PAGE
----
Since we are focusing on the sky, we will need to set our focus to infinity. When focusing on a totally dark scene, it will be nearly impossible to use autofocus. You will need to switch to manual focus and use your LCD preview screen to see what you're doing. To achieve tack sharp focus. I generally focus on a distant light or bright star by enlarging it using the zoom feature on the preview screen.
Given that the Earth rotates, objects in our night sky appear to move over time. This is called parallax and is what creates star trails in images. When you're shooting extraterrestrial objects you must be aware of this or your sky won't be sharp. So without getting into the world of star tracking mounts, you will only be able to have your shutter open for a limited amount of time.
You can calculate your maximum exposure time by using the 500 rule, which is as follows...
500 / (focal length x crop factor of your camera) = maximum exposure time
Full frame sensors have a crop factor of 1x, so they are able to achieve longer exposures without showing parallax than APS-C (crop) sensors which have crop factors of 1.5x and 1.6x, depending on make and model. Using this rule, I can calculate the exposure for my full frame Canon 6D with the 16-35mm f/2.8 L II when shooting at 16mm focal length.
500 / (16 x 1.0) = 31.25 seconds
Aperture (or f/stop)
The wider your aperture is open, the smaller the number. You're going to want to let in as much light as possible, so you will mostly be shooting at your maximum aperture. For example the 16mm lens I use has a maximum aperture of 2.8, so that is usually my f/stop.
The only issue with this is maximum aperture yields the least depth of field (sharpness or lack there of) in your image. If you focused on infinity your sky will be sharp, but you're foreground won't. I often will take a second exposure, and refocus on the foreground so I have both a sharp foreground and sharp sky. I usually shine a flashlight on my foreground object, then focus in the same manner previously described.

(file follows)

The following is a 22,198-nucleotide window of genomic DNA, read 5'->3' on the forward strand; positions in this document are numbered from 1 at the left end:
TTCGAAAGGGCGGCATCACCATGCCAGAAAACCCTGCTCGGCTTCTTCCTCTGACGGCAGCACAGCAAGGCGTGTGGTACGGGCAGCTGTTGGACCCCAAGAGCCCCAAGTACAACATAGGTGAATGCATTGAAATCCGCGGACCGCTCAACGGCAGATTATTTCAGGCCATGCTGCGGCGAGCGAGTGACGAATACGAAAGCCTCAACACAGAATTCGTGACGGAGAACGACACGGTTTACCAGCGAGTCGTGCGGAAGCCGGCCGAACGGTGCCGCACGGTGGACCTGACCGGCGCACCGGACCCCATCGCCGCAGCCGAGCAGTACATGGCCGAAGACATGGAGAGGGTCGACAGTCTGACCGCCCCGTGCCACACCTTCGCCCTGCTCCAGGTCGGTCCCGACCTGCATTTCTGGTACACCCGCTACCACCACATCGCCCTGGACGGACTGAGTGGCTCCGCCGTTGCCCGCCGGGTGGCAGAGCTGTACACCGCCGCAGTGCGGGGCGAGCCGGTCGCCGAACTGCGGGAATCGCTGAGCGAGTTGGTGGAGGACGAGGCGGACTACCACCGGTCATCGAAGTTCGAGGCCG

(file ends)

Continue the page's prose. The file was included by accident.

If you're not dealing with much in the way of light pollution, you will want to use the maximum ISO your camera is capable of before noise starts to degrade image quality. For a Canon 6D, that's around ISO 6400, so I usually shoot with my ISO there. I also try to fire off a few exposures at lower ISO's as well since images shot at a lower ISO are less noisy.
With the advancement of the technology and affordability of digital cameras, capturing the Milky Way has never been easier. There are millions of images of it floating around. The key, as with all fields of photography, is making yours stand out.
Try playing around with lighting your foreground with a flashlight or speedlight. Images with detail in the foreground are a lot more interesting than those with a pure black foreground.
While a lot can be said for The Rule of Thirds and The Golden Rule in composition, I believe the most important thing is that your image has a definite foreground, middleground, and background. For instance in the image below, the foreground is the bluebonnets, the middleground is the mountains and airglow, with the sky being the background.
I will generally start out trying different orientations (landscape and portrait) as well as panoramas if the situation allows. Once I get a good frame set, I start my intervalometer and begin shooting continuously to create a timelapse. This is my favorite part, the camera is setup and running, and I am simply left to gaze into the heaven's above. Sometimes I get lucky during my timelapse and even catch meteors!
Editing Your Pictures
Don't be upset if the images on your preview don't look anything like what you are used to seeing online. Many of the most popular Milky Way images are a blend of multiple exposures and/or composites. You can work on those types of projects once you build a body of long exposure work.
The most important thing right now is that you are shooting your images in RAW format (not convinced? Read this.). RAW files contain so much more detail than JPEG files, which will give you tons of room to play around in post processing, and allow you to bring out the fine details of the night sky.
I could do a lengthy blog post on editing the Milky Way, but the truth is there isn't a one size fits all process for editing these types of images. This is where you and your style comes in. Below is a video tutorial on editing astrophotography in Camera RAW. This is just a start and there is still plenty that can be done once it is opened into Photoshop.
I also cover editing in depth at my Astrophotography Workshops, so if shooting the Milky Way in some of the best skies in the world, learning how to edit your images like a pro, and having a lot of fun while doing so interests you, be sure to check them out.